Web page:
Can India be a packaging superpower?

Mihir Joshi looks at key Indian companies and analyses the financial data from the top-line packaging converters. He says, "Indian packaging is at the threshold of explosive growth "

21 Feb 2013 | By Mihir Joshi

As the Q3 earnings of Indian companies for fiscal year 2013 filter through, there are more positive surprises than disappointments in the results declared so far. About 46% of the companies have reported profit numbers which are better than street expectations versus 38% of the companies who have delivered profits lower than expectations.

In terms of revenues about 41% of companies have beaten market expectations and only 24% have missed earnings expectations. This is according to data compiled by a leading global brokerage firm.
ITC logged a stellar performance in the quarter ended December with 23% a growth in net sales and 20.6% increase in net profit. Though the paper business’ revenue grew in single-digits by 8.5% and profits remained flat. A better-than-expected 21% year-on-year rise in third quarter net profit at Rs 2,052-crore was helped by strong growth in FMCG and agri businesses.
ITC’s Paperboards and Specialty Papers Division, remains India’s largest. It's business caters to requirements through its four factories, seven sales offices and a network of more than 50 dealers in India, along with an international trade network of 18 distributors / agents and four finishing operations.
TCPL Packaging
One of India's largest manufacturers of printed folding cartons TCPL Packaging is one of the largest exporters of printed cartons from India. Exports constitute approximately 17% of TCPL's annual revenues.  
After enhancing and consolidating its presence in the FMCG packaging sector during the fiscal year 2012, TCPL has gone from strength to strength, they reported a standalone sales turnover of Rs 95.03-crore and a net profit of Rs 3.83-crore for the quarter ended December '12. TCPL Packaging has given 43.43% returns over the last six months and 81.12% over the last 12 months. The foreign direct investment (FDI) in the retail sector will provide further impetus to an already prospering Indian packaging industry in general and packaging majors like TCPL in particular.
Rollatainers is one of the largest integrated packaging firms in the country, with operations in Haryana and Karnataka. For the last three decades Rollatainers has been catering to a wide range of packaging requirement. Rollatainers has installed over 1,000 machines in India and abroad and is one of the largest producers of lined cartons in India.
Rollatainers has reported a sales turnover of Rs 12.93-crore and a net loss of Rs 0.70-crore for the quarter ended September 2012. Its board in January 2013, approved the issue of bonus shares to shareholders in the proportion of 3:2, that is three bonus equity shares of Rs 10.
Packaging growth
I studied the balance sheets of Orient; as well as Paper Products and Uflex. One thing seems clear for a packaging firm in India (folding carton or flexible packaging) to have high yields; a steady growth of 25% is a must. Anything less is unjustifiable and will impact the operating profitability.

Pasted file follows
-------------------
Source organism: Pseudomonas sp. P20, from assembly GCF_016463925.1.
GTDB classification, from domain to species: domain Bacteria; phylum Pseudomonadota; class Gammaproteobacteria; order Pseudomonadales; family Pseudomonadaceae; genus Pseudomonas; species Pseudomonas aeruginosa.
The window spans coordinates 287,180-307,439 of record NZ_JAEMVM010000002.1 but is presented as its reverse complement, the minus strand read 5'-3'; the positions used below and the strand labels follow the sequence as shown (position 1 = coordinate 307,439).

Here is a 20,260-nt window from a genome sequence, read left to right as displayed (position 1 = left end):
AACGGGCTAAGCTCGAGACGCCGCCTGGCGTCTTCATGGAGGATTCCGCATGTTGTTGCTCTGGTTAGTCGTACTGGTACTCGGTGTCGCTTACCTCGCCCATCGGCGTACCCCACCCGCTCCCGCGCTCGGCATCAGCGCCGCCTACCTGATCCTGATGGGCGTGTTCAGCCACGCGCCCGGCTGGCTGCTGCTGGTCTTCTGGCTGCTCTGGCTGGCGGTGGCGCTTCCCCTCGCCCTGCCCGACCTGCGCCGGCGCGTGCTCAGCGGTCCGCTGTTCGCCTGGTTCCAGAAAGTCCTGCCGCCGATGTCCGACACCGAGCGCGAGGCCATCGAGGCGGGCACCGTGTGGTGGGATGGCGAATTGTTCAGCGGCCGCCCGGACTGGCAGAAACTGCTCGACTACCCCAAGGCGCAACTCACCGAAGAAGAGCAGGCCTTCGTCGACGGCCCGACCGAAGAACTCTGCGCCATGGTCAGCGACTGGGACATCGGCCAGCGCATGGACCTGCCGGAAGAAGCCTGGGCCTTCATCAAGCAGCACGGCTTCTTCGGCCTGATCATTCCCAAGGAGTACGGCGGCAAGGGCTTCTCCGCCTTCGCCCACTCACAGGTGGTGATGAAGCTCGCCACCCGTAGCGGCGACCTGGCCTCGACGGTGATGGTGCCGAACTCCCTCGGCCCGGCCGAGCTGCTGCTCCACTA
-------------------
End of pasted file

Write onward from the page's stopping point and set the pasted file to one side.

This makes one wonder to what extent international companies with deep pockets are so over-awed by the market size of the Indian market. A case in point is, as Victor Mallet states in his cogently argued piece in The Financial Times, MeadWestvaco, the US packaging group is taking a bet on the inevitable growth of the consumer goods market in India by buying a local packaging company and announcing plans for a $180 million of investment over five years.
Some of it is due to the big announcements like the Foreign Investment Promotion Board (FIPB) green signal to Ikea's proposal. The original proposal involved an initial investment of $600 million (approximately Rs 4,300-cr) for 10 stores in India. This is out of its total plan of investing $1.5 billion. 
FDI in retail will add to growth. The per capita packaging consumption in India is 1kg, which appears to be meagre when compared to 14kg of Australia and 15kg of Japan. The numbers suggest opportunities for India.
Having said that – with all the tugs and pulls in the retail space, the best policy for the players
continues to be, "wait and watch"; even for the single brand foreign retail space.
Can India become the fourth largest packaging nation?
The buzz from IndiaPack was what Dr D Purandeswari, Union Minister of State for Commerce and Industry, Government of India said while inaugurating the four-day show, "the $24.6bn worth Indian packaging industry has 22,000 firms comprising of raw material manufacturers, machinery suppliers, ancillary material of which 85% units are MSMEs. India is at the threshold of explosive growth."
Today, India is the sixth largest packaging market worldwide with sales of $24.6bn in 2011. The packaging industry is expected to grow at 12.3% CAGR during next 4-5 years to become fourth largest global market, with sales of $42.7bn.
Today the 11.5 million tonne Indian paper industry comprises of 5.3 million tonnes paperboard. Besides growth, India will see increasing awareness regarding clean water, safe food and pharmaceuticals will drive this growth. With increasing retail sector, the concept of track and trace devices especially for product identification such as 2D barcodes, radio frequency identification (RFID) will penetrate aggressively in the packaging industry.
Our assessment about packaging
The product mix is shifting from tertiary  packaging towards consumer packaging using recycled and virgin boards.
(Mihir Joshi scrutinises print stocks plus he blogs about print)